Ultimately, Arctic Tale has all the bits and pieces that it needs to be a stellar nature docu-drama, but it can't avoid standing in the shadows of its Oscar-winning predecessor when everything comes together -- seeming a bit cheesier and a little less emotionally involving, even if it tries harder to be more so. But it's still gorgeous, maybe a bit more so than March, and compelling on a somewhat family-friendly level that doesn't try and force-feed too much science into the mix. Plus, it has narwhals("the unicorns of the sea"), and anything capturing narwhals on film in their habitat is worth watching.
Video and Audio:
Though the cinematography might be on par with March of the Penguins, Paramount's Blu-ray transfer of Arctic Tale- likely the same as the HD-DVD version, framed at 1.78:1 -- isn't quite the stunning experience that was expected. Though the dynamic blues fluctuate in tone against the stark whites with plenty of precision, it's near impossible to shake the overly grainy nature of this 1080p AVC encode. Some of it comes from the source, but that doesn't shelter it from showcasing some of its digital weakness and relative blurriness. Still, the cinematography looks outstanding through the detail-killing veil, and the image stays distortion free. It's a pleasing visual experience at times, but far from perfect and not all that much of a boost above its standard-definition counterpart.
Fairing a bit better is the Dolby TrueHD track, which strikes a rather resonant chord with natural sound effects. Though most of the activity stays to the front, atmospheric additions pour to the back like rushing water and, well, walrus farts. The most potent sound that echoes across the speakers an into the lower-frequency channel is the crackling of the melting ice, likely a purposeful achievement. Each snap and booming creak along the ice fills the entire soundstage with surprising brevity. Along with those environmental effects, Queen Latifah's vocals and the musical accompaniment stays crisp and pleasing to the ears at all times -- weepy direction of their content aside. Subtitles are available in optional English, English SDH, French, Spanish, and Portuguese options to accompany the TrueHD track, along with French and Spanish Dolby Digital legacy tracks.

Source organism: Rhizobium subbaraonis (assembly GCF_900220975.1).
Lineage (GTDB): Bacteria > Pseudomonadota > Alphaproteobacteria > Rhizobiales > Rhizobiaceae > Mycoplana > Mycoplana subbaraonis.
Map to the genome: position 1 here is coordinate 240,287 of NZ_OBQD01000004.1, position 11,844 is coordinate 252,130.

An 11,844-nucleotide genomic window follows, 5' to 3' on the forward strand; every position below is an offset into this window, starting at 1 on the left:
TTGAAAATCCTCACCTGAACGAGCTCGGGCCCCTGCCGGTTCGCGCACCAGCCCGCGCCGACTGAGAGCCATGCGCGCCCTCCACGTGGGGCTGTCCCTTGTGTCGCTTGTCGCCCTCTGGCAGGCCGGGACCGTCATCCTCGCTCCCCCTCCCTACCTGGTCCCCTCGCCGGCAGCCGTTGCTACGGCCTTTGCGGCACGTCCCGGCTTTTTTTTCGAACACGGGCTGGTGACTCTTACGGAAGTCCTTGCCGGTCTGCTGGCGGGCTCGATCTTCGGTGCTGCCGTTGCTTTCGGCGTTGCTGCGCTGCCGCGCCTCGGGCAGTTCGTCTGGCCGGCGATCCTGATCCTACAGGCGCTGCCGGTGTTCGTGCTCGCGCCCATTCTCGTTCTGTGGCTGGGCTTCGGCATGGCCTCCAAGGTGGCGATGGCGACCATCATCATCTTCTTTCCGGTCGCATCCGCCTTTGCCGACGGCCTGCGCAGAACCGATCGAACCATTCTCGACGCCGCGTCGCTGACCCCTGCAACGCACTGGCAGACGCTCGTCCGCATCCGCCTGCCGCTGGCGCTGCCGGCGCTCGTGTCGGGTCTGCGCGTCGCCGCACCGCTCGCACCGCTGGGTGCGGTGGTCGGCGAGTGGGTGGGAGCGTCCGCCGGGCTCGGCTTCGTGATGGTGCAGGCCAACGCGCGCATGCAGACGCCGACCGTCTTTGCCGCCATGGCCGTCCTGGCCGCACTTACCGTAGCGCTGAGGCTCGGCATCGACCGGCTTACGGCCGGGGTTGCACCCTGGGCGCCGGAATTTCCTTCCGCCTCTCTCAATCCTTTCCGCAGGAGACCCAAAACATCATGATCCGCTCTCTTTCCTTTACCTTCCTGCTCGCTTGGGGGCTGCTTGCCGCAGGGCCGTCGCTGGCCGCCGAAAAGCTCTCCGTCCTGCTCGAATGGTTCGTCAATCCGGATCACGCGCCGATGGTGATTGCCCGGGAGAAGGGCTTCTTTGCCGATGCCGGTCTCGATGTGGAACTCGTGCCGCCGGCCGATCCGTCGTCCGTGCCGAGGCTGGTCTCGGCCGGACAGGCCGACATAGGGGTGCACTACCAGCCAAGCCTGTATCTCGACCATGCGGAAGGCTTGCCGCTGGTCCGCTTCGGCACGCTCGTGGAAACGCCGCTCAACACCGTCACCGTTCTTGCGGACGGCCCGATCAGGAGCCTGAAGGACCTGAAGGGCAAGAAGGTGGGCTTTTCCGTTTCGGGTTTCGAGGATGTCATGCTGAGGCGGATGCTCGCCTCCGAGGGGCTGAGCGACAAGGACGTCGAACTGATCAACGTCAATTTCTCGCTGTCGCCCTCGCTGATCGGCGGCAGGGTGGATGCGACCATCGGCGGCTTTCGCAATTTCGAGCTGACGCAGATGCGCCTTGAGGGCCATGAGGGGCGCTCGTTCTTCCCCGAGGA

Making of Arctic Tale (24:06, SD MPEG-2):
Almost as interesting as the feature itself, this making-of documentary captures the filmmakers as they struggle with waiting ... and waiting ... to grab the beautiful shots from the film. It shows behind-the-scenes footage on how they were able to grab these shots (picture lying on a half-frozen patch of ice and leaning into water) as well as how the animals interacted with the crew. If the goal of a featurette is to make you appreciate the product even more, then this piece nails that.
Also available is a short Polar Beat Watching featurette (7:03, SD MPEG-2) which follows a group of kids on a polar bear watching trip in a large moped-type vehicle, and a Theatrical Trailer (HD AVC).
Simply, Arctic Tale isn't as good as its Oscar-winning predecessor, mainly because it seems like it was trying to emulate a similar tone. Instead, the aesthetic tones -- blending sappy narration and overly dramatic scoring -- overshadow some incredible footage that, honestly, would likely play out better with no scoring and minimal narration. Still, it's a spectacularly shot nature documentary that's worth a Rental for the footage.